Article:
What does it mean? At one level, the Man’s Seder is meant to provide men leading Sedarim with the skills and confidence necessary to orchestrate the ritual meal properly. Etz Chaim’s invitation reads, “Have you ever wanted to learn how to lead your own Pesach Seder? Are you looking for ways to make your Seder more fun and inspirational?” The implication is worth noting: notwithstanding the dramatic changes that characterize our post-feminist Orthodoxy, the norm in the vast majority of households is for the father of the family to lead the Seder.
But something deeper is at play. In a theme echoed in the publicity for other Man’s Sedarim, the Etz Chaim flier continues, “Are you looking for a night out with your buddies?” Men are looking for social connections and outlets in male-only environments. Steak and scotch, and riffs on “Kiddush Club,” appeal to men looking for more camaraderie in an environment that feels “masculine.”
The rise of the Man’s Seder suggests that some challenges confronting liberal American Jewish movements are trickling into segments of the Modern Orthodox community. The normalization of egalitarian social spaces in Modern Orthodox synagogues, while positive in many respects, drives men to seek more men-only spaces. Many men are lonely in the wake of the pandemic, and they lack healthy social relationships.
Recent research supports the importance of homosocial spaces. Danny Kaplan and Amir Rosenmann demonstrated this in a 2014 article in the journal Psychology of Men and Masculinity. They challenge the assumption that men struggle to develop social relationships with their male peers; instead, they maintain that men simply tend to express their intimacy in different ways than women. According to Kaplan and Rosenmann, men tend to require side-by-side bonding experiences centered around an activity to socialize successfully. They contend that men “practice intimacy but in ways that involve less expectations for verbal self-disclosure…and engage instead in a ‘covert’ style of intimacy through the exchange of favors, joking behavior and nonverbal cues.” The Man’s Seder and similar programs appears to meet this need.
What questions remain unanswered? Between the displacement caused by the COVID-19 pandemic, the “shtibelization” of Orthodoxy, and the radical changes to gender roles throughout the West in recent decades, it remains to be seen how effectively our communities will meet men’s spiritual and social needs. Meeting those needs is particularly important in our community as doing so can be an important factor in successfully elevating men to a more engaged and satisfied religious level.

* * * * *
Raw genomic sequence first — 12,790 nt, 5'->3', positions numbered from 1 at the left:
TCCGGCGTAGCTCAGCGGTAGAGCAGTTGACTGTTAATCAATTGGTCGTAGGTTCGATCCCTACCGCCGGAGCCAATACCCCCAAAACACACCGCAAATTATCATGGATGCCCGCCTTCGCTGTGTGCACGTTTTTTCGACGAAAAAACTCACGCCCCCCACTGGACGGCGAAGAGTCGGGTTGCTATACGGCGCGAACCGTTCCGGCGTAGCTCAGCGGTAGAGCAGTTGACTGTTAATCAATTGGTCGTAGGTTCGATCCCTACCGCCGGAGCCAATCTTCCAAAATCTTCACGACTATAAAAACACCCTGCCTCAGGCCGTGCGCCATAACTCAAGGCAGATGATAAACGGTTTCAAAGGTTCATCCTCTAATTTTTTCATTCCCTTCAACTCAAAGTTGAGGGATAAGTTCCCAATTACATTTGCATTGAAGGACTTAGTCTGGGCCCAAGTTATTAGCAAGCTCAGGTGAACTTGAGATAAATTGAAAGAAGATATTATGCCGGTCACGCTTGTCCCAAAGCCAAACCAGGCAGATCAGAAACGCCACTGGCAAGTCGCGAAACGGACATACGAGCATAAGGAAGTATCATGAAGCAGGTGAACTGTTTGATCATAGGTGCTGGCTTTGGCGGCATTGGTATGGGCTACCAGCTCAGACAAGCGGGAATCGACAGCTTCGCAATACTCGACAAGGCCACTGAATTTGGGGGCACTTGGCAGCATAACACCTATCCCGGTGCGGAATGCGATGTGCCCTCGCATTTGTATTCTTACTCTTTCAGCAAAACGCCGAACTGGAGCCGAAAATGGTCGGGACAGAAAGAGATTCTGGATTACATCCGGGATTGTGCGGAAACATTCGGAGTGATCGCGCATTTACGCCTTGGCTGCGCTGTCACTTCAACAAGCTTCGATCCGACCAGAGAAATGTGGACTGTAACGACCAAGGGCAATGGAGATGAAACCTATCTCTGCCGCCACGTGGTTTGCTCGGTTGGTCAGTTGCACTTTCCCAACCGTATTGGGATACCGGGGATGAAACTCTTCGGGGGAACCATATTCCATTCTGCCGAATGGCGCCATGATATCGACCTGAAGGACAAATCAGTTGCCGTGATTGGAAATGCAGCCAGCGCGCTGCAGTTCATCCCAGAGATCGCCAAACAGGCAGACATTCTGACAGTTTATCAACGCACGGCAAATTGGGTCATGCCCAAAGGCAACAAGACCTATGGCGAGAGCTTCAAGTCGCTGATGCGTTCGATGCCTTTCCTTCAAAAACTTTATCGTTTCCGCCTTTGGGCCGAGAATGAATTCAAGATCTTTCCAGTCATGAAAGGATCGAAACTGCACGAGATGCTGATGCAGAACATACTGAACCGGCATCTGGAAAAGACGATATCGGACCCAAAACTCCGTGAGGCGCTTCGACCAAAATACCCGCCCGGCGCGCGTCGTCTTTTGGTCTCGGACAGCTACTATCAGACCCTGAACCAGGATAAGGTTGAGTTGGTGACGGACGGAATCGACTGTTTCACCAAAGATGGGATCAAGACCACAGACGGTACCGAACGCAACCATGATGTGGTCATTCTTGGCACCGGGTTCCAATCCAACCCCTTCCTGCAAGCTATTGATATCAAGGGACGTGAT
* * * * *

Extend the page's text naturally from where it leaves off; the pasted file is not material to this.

The unique challenges confronting men today raise further questions: Will we see an increase in men-only programming in Orthodox shuls or will this not develop widely (perhaps owing to men’s lack of initiative, anticipated or actual push-back from those opposed to men-only programming, or simply as a result of shul leadership’s lack of foresight)? Will men begin to feel displaced even in Orthodox settings as they feel in many liberal spaces? Will the physical and halakhic structure of shuls – including men serving as hazzanim and serving in rabbinic leadership roles – continue to perpetuate women feeling excluded, as illustrated in Erica Brown’s observations about women not returning to shul in the immediate aftermath of the pandemic? Or, will we succeed in making shul a place where both men and women overwhelmingly experience a strong sense of belonging.
As to men’s place in the synagogue and Jewish life generally, only time will tell. Ideally, as Richard Reeves urges in his recent book Of Boys and Men, we’ll come closer to a point where gender inclusion in our shul communities feels less like a zero-sum game and more like a whole-team effort. Both men and women, after all, played essential roles in earning our redemption from Egypt and our consequent freedom to serve God. As we usher in the upcoming Passover holiday season, both men and women deserve to experience individual psychological freedom and communal fraternity — in mixed as well as single-sex spaces, including the Man’s Seder, and far beyond.